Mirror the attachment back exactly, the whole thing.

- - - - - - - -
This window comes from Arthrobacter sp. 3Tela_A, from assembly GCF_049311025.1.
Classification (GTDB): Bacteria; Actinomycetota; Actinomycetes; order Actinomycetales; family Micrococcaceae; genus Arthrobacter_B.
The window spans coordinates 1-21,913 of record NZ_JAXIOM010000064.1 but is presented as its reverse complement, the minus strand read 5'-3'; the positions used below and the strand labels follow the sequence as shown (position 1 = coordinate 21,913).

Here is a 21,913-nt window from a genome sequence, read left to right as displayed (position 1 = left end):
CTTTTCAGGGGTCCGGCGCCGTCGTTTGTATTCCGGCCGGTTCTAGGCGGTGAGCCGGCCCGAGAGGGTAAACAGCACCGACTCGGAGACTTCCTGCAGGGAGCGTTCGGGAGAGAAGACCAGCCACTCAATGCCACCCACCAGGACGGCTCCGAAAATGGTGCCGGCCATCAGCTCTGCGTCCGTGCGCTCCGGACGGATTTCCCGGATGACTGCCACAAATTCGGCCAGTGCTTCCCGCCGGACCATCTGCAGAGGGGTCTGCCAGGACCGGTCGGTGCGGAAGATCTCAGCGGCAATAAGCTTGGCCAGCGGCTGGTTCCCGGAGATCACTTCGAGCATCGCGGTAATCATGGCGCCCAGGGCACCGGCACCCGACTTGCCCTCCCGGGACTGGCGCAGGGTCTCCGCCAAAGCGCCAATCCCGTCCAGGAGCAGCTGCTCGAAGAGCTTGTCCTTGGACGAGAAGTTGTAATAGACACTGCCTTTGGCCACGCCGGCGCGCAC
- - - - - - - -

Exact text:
This window comes from Arthrobacter sp. 3Tela_A, from assembly GCF_049311025.1.
Classification (GTDB): Bacteria; Actinomycetota; Actinomycetes; order Actinomycetales; family Micrococcaceae; genus Arthrobacter_B.
The window spans coordinates 1-21,913 of record NZ_JAXIOM010000064.1 but is presented as its reverse complement, the minus strand read 5'-3'; the positions used below and the strand labels follow the sequence as shown (position 1 = coordinate 21,913).

Here is a 21,913-nt window from a genome sequence, read left to right as displayed (position 1 = left end):
CTTTTCAGGGGTCCGGCGCCGTCGTTTGTATTCCGGCCGGTTCTAGGCGGTGAGCCGGCCCGAGAGGGTAAACAGCACCGACTCGGAGACTTCCTGCAGGGAGCGTTCGGGAGAGAAGACCAGCCACTCAATGCCACCCACCAGGACGGCTCCGAAAATGGTGCCGGCCATCAGCTCTGCGTCCGTGCGCTCCGGACGGATTTCCCGGATGACTGCCACAAATTCGGCCAGTGCTTCCCGCCGGACCATCTGCAGAGGGGTCTGCCAGGACCGGTCGGTGCGGAAGATCTCAGCGGCAATAAGCTTGGCCAGCGGCTGGTTCCCGGAGATCACTTCGAGCATCGCGGTAATCATGGCGCCCAGGGCACCGGCACCCGACTTGCCCTCCCGGGACTGGCGCAGGGTCTCCGCCAAAGCGCCAATCCCGTCCAGGAGCAGCTGCTCGAAGAGCTTGTCCTTGGACGAGAAGTTGTAATAGACACTGCCTTTGGCCACGCCGGCGCGCAC